On Monday August 21, for the first time in almost a hundred years, a total solar eclipse will cross the U.S. from coast to coast.
Takoma Park is located outside the “band of totality”-the regions of the U.S. that will experience a total solar eclipse-so in Takoma Park you’ll be able to view a partial solar eclipse.
The eclipse will begin at 1:17 p.m. and end at 4:01 p.m.
Locally, the eclipse will peak at 2:24 p.m., when the moon will cover just over eighty percent of the sun.
This solar eclipse is special because it’s only visible in the United States—for the first time since 1776, according to NASA—and because so many states will be able to see it.
There are several viewing parties and events in Montgomery County and the greater Washington D.C. area:
- In Silver Spring, Montgomery Parks will hold a “Total Eclipse in the Park” event at Martin Luther King Jr. Recreational Park. This is event is free and is from 1:00-4:00 p.m. A limited number of free solar eclipse sunglasses will be available.
- Chevy Chase Library, Montgomery County Public Libraries. A limited number of viewing glasses will be available.
- University of Maryland: The Department of Astronomy will have a safe eclipse viewing session.
- Montgomery College: The Takoma Park Campus will host a viewing event that includes a planetarium show.
- In Boyds, Montgomery Parks will hold a free Solar Eclipse Party from 12:00-4:00 p.m. at Black Hill Nature Programs. Eclipse glasses will be available as well as other viewing devices.
- In Washington, D.C., the National Air and Space Museum will have a number of activities the day of the eclipse. Visitors can use solar safe telescopes at the Observatory and pick up solar glasses. The museum also has a make-your-own pinhole eclipse viewer and will live stream the event on screens throughout the building.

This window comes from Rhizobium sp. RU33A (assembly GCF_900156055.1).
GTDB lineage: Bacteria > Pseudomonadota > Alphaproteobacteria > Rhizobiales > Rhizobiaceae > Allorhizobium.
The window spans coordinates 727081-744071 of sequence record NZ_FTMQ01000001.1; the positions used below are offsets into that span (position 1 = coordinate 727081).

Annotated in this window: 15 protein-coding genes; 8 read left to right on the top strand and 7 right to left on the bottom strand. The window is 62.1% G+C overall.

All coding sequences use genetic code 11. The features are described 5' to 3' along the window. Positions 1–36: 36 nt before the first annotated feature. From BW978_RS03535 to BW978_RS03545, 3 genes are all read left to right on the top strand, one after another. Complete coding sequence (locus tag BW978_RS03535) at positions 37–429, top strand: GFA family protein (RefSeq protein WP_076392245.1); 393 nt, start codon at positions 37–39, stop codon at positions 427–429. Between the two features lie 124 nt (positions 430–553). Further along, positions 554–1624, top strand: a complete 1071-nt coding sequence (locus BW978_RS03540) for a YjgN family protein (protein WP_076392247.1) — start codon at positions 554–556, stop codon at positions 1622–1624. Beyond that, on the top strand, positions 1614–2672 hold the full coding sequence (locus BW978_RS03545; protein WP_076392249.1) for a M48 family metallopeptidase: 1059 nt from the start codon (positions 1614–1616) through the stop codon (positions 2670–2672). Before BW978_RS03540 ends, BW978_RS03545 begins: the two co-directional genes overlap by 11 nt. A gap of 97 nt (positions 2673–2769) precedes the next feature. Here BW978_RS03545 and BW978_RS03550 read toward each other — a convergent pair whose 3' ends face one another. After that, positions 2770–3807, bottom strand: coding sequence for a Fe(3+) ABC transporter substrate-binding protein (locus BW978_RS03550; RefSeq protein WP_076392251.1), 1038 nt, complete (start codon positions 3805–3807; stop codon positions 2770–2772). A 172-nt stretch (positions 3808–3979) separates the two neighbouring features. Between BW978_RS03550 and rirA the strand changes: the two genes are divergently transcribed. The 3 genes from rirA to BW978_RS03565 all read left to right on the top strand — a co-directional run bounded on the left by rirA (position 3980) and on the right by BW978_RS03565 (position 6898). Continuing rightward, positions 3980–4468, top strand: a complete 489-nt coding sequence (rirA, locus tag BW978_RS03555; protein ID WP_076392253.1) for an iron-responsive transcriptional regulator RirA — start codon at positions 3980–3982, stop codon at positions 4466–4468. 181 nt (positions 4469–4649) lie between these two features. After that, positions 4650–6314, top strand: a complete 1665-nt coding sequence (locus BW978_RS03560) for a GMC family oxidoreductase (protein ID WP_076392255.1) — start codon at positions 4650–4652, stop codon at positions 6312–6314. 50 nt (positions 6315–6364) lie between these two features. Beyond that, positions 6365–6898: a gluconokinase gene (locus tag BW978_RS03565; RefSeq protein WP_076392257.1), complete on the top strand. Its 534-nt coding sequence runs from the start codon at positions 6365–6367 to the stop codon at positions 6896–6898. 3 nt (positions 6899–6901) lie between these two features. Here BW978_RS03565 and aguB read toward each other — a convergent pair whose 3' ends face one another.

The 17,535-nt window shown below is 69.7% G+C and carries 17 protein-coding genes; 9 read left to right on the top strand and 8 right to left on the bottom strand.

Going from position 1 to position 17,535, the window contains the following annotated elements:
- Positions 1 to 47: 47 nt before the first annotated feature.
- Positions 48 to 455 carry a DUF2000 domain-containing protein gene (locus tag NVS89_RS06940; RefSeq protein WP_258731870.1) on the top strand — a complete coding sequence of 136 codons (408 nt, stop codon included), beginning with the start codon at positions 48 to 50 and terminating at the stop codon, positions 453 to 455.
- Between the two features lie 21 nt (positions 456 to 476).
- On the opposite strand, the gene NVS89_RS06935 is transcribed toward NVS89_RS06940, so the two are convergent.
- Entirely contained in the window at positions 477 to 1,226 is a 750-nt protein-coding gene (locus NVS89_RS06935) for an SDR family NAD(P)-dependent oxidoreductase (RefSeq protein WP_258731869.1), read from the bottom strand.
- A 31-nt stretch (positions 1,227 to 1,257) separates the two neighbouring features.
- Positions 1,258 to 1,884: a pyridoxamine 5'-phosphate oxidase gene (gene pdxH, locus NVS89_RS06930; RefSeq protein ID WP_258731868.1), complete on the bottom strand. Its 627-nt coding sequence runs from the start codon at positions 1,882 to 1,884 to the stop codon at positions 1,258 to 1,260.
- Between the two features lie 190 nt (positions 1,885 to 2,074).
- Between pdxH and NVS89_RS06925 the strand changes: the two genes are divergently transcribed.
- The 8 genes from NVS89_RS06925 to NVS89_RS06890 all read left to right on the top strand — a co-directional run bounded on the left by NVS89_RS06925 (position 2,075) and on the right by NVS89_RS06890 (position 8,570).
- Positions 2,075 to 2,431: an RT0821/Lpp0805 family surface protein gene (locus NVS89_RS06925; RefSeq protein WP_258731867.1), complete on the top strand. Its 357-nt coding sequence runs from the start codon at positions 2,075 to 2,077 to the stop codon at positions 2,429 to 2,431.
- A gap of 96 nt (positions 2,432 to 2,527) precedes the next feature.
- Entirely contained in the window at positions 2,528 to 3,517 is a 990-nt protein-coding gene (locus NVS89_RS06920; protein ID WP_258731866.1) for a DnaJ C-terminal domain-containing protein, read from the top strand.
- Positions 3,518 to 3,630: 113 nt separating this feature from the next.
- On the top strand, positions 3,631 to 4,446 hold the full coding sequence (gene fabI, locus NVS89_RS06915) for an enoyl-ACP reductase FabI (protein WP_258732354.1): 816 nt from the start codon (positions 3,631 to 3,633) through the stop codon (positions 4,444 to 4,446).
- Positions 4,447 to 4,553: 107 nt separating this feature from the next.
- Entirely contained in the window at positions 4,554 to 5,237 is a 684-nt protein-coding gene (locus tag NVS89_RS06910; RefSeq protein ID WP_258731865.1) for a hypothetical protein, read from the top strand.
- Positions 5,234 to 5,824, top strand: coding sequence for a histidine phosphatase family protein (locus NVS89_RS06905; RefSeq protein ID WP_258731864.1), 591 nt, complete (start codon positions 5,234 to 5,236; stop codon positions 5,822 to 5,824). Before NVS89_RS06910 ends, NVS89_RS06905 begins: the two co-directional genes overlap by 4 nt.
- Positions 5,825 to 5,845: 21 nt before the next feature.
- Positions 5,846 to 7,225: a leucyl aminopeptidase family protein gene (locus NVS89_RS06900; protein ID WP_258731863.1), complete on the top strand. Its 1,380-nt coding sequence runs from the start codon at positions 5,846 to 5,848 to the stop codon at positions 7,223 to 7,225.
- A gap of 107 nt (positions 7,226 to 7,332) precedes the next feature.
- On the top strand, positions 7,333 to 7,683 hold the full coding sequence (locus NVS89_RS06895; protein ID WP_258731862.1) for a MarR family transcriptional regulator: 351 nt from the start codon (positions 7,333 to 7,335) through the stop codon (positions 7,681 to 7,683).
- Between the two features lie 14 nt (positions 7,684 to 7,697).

- The National Archives will have a solar telescope available to the public.
- The National Zoo will have a solar telescope and a limited number of free glasses for viewing.
- The solar eclipse will also be live streamed all day through its entire duration on NASA’s website, apps and social media.
“The most important consideration when viewing the solar eclipse is safety,” NASA published.
You need to wear protective eye gear when viewing even a partial solar eclipse.
Sunglasses are not enough to protect our eyes from looking directly at the eclipse.
You need NASA-certified eclipse-viewing glasses that meet the ISO 12312-2 international standard, which you will want to check if ordering glasses online.
The American Astronomical Society has provided a list of reputable vendors of eclipse-viewing devices on their website.
Warby Parker is handing out free NASA-certified eclipse-viewing glasses at their store locations in Georgetown, Shaw, Bethesda and Tysons Corner.
Some eclipse-viewing glasses are available at viewing events, and safe glasses can also be found at:
- National Air and Space Museum
- National Zoo
- Chevy Chase Library
- Mary Riley Styles Public Library
- Prince George’s County Memorial Library System
A camera, even a DSLR camera, is not a safe viewing option for the eclipse without a solar filter. Photographing the solar eclipse without a solar filter can damage your eyes and your camera, Nikon published.